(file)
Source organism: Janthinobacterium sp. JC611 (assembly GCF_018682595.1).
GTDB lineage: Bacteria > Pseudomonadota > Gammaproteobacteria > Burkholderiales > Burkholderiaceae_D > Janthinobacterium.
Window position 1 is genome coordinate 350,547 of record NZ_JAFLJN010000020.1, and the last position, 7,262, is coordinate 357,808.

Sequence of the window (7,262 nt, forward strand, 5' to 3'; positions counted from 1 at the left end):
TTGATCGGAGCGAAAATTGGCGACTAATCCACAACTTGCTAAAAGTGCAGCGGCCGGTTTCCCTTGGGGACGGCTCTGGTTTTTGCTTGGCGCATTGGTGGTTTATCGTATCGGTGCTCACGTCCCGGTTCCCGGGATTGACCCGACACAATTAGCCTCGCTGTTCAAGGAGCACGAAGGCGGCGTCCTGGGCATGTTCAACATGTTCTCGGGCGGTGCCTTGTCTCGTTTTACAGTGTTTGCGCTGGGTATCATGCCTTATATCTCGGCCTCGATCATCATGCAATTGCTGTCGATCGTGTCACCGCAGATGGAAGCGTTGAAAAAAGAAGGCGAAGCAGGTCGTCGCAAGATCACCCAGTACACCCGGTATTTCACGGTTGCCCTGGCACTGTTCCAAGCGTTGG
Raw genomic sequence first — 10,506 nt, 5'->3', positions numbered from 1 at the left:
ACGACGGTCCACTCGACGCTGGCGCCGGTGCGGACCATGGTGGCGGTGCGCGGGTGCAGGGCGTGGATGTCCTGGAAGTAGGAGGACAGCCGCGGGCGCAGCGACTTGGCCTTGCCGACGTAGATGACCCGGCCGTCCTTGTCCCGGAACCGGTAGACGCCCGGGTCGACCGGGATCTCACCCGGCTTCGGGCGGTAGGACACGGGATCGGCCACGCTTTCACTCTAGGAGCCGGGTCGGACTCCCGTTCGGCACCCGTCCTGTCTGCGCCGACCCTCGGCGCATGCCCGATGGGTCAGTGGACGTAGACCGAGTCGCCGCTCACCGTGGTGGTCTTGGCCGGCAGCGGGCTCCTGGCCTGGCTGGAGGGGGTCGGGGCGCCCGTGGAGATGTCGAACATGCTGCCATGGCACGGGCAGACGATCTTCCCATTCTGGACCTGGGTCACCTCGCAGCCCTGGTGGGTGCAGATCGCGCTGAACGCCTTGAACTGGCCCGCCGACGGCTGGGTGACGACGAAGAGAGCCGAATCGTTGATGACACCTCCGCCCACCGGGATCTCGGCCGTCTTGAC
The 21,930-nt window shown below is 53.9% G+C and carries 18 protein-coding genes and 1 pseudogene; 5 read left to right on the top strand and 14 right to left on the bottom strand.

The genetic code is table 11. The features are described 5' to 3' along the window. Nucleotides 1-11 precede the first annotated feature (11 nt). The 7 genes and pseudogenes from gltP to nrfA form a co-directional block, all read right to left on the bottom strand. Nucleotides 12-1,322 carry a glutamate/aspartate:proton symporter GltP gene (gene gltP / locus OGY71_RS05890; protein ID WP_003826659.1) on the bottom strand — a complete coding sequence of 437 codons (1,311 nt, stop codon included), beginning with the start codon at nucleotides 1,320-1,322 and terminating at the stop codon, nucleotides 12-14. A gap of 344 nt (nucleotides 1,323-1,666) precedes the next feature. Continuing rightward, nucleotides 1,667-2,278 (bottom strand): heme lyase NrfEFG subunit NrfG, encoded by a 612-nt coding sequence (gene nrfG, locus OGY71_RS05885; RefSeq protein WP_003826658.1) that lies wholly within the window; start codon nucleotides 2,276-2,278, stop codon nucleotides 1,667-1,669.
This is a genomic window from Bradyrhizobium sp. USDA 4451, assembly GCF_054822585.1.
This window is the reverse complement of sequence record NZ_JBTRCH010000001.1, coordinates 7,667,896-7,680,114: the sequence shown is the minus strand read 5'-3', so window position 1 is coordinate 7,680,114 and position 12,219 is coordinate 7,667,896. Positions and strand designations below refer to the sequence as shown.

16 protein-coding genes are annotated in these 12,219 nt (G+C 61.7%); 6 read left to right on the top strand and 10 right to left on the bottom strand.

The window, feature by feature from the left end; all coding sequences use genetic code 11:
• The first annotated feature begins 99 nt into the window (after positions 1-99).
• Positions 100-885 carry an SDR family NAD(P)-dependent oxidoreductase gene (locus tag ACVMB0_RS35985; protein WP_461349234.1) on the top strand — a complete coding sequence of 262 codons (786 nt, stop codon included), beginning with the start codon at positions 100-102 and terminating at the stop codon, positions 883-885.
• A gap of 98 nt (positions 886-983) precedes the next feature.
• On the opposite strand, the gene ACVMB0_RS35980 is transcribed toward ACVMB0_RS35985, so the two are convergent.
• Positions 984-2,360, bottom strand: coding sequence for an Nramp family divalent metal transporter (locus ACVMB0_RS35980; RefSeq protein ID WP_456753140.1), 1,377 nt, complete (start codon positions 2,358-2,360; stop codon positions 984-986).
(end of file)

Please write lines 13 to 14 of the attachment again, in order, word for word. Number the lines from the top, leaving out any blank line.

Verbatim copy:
The window, feature by feature from the left end; all coding sequences use genetic code 11:
• The first annotated feature begins 99 nt into the window (after positions 1-99).